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Hostile Makeover

U.S. suitor wants Alcan.

Francis Plourde 9 May

Francis Plourde is on staff at The Tyee.

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A hostile American bid for a sometimes reviled, sometimes beloved aluminum giant has stirred fears in the boardrooms and small towns of two Canadian provinces.

Alcoa Inc., an American aluminum behemoth, showed its colors on Monday when it offered $33-billion in an unsolicited bid for the Montreal based Alcan Inc.

For many, the announcement came as a surprise. But it can easily be explained, according to the Globe and Mail’s Konrad Yakabuski. “Alcoa's bid was spurred by a pending merger of Russian rivals that would push the U.S. firm out of the No. 1 spot in the global aluminum business,” he wrote.

If the takeover is successful, Alcan would be among several major Canadian firms swallowed by foreign companies in recent months. Montreal would also lose it’s place as Alcan’s corporate headquarters. Alcoa’s top executives – and the top decisions – would remain in New York.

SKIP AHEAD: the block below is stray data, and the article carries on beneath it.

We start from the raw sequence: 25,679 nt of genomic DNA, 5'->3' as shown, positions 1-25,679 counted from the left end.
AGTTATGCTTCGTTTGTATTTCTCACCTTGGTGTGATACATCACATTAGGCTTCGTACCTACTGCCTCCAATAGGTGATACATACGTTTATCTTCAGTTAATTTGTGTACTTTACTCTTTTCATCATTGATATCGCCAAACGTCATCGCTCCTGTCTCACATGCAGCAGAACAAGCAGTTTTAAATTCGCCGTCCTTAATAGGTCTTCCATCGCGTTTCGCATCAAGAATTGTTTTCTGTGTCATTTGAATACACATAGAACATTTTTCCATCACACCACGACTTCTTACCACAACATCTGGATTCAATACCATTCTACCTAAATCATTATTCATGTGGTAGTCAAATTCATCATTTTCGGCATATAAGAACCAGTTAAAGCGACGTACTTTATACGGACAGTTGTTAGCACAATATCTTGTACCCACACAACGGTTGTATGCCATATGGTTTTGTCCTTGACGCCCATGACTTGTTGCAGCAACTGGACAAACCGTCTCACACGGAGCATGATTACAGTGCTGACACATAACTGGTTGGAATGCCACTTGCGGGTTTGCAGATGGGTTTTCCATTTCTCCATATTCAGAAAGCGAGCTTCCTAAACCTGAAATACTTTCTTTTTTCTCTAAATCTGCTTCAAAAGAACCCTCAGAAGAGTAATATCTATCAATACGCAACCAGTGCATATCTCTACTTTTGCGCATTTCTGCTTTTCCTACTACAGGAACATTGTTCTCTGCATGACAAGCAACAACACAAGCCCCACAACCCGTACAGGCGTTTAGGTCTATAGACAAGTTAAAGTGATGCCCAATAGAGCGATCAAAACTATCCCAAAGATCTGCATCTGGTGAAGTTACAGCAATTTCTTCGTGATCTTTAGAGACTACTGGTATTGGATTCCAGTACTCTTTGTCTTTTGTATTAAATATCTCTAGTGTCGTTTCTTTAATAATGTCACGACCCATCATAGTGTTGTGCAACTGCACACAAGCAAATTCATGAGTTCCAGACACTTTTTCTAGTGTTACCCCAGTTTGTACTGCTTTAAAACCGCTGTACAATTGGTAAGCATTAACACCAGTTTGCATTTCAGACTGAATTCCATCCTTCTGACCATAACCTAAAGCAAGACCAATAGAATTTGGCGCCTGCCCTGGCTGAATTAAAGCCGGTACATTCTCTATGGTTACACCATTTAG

The merger would certainly alter the importance of francophone Quebeckers at the senior management level – a source of pride in the province. It might even alter a century-old love affair between Quebec and the Canadian company.

Alcan, formerly a division of Alcoa, entered Canada in 1901, and later built an entire town in Saguenay, home to the world’s largest smelter. That was the start of long and successful relationship with the eastern province, leading to the creation of 10 smelters in the province. Quebec’s premier recently signed a long-term deal with the company for the creation of a new $2-billion smelter in Saguenay.

A similar deal has been signed in B.C.. But Alcan’s history in this province is more controversial. The town of Kitimat has fought the aluminum giant over power sales for years. On Tuesday, Kitimat Mayor Richard Wozney expressed fears that things would only get worse if the takeover is allowed to proceed.

But the chances of that happening seem dim, considering that Alcan’s shares skyrocketed after the announcement. The offer might, however, lead to further discussions, and perhaps a fusion of the two firms. Other players, based in Brazil, Russia, India or China, might also show interest. For Alcan, and other Canadian companies, the merging season has only begun.  [Tyee]

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